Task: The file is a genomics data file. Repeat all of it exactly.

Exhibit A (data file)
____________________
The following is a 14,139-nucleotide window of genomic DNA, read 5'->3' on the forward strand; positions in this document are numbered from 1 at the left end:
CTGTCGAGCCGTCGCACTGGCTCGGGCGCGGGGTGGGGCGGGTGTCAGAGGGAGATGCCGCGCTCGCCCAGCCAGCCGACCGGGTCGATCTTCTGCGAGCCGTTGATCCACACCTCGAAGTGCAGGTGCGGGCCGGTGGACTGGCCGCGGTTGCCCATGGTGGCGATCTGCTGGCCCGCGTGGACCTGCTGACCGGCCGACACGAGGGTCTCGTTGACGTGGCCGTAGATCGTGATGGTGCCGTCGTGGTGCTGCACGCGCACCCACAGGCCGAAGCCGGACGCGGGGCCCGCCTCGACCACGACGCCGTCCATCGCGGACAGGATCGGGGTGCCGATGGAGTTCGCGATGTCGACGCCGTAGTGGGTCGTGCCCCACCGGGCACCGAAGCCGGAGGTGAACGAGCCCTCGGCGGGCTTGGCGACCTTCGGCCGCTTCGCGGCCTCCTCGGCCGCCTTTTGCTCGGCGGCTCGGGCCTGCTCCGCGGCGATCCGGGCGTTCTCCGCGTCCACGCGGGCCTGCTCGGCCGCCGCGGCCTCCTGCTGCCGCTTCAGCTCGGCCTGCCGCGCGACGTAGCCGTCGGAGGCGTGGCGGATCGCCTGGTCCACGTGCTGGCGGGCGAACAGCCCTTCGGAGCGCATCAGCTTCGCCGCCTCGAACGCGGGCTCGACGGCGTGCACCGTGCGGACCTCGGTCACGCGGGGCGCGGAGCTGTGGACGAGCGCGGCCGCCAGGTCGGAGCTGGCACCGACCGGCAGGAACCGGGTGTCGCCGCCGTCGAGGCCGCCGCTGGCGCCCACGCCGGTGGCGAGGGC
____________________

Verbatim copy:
The following is a 14,139-nucleotide window of genomic DNA, read 5'->3' on the forward strand; positions in this document are numbered from 1 at the left end:
CTGTCGAGCCGTCGCACTGGCTCGGGCGCGGGGTGGGGCGGGTGTCAGAGGGAGATGCCGCGCTCGCCCAGCCAGCCGACCGGGTCGATCTTCTGCGAGCCGTTGATCCACACCTCGAAGTGCAGGTGCGGGCCGGTGGACTGGCCGCGGTTGCCCATGGTGGCGATCTGCTGGCCCGCGTGGACCTGCTGACCGGCCGACACGAGGGTCTCGTTGACGTGGCCGTAGATCGTGATGGTGCCGTCGTGGTGCTGCACGCGCACCCACAGGCCGAAGCCGGACGCGGGGCCCGCCTCGACCACGACGCCGTCCATCGCGGACAGGATCGGGGTGCCGATGGAGTTCGCGATGTCGACGCCGTAGTGGGTCGTGCCCCACCGGGCACCGAAGCCGGAGGTGAACGAGCCCTCGGCGGGCTTGGCGACCTTCGGCCGCTTCGCGGCCTCCTCGGCCGCCTTTTGCTCGGCGGCTCGGGCCTGCTCCGCGGCGATCCGGGCGTTCTCCGCGTCCACGCGGGCCTGCTCGGCCGCCGCGGCCTCCTGCTGCCGCTTCAGCTCGGCCTGCCGCGCGACGTAGCCGTCGGAGGCGTGGCGGATCGCCTGGTCCACGTGCTGGCGGGCGAACAGCCCTTCGGAGCGCATCAGCTTCGCCGCCTCGAACGCGGGCTCGACGGCGTGCACCGTGCGGACCTCGGTCACGCGGGGCGCGGAGCTGTGGACGAGCGCGGCCGCCAGGTCGGAGCTGGCACCGACCGGCAGGAACCGGGTGTCGCCGCCGTCGAGGCCGCCGCTGGCGCCCACGCCGGTGGCGAGGGC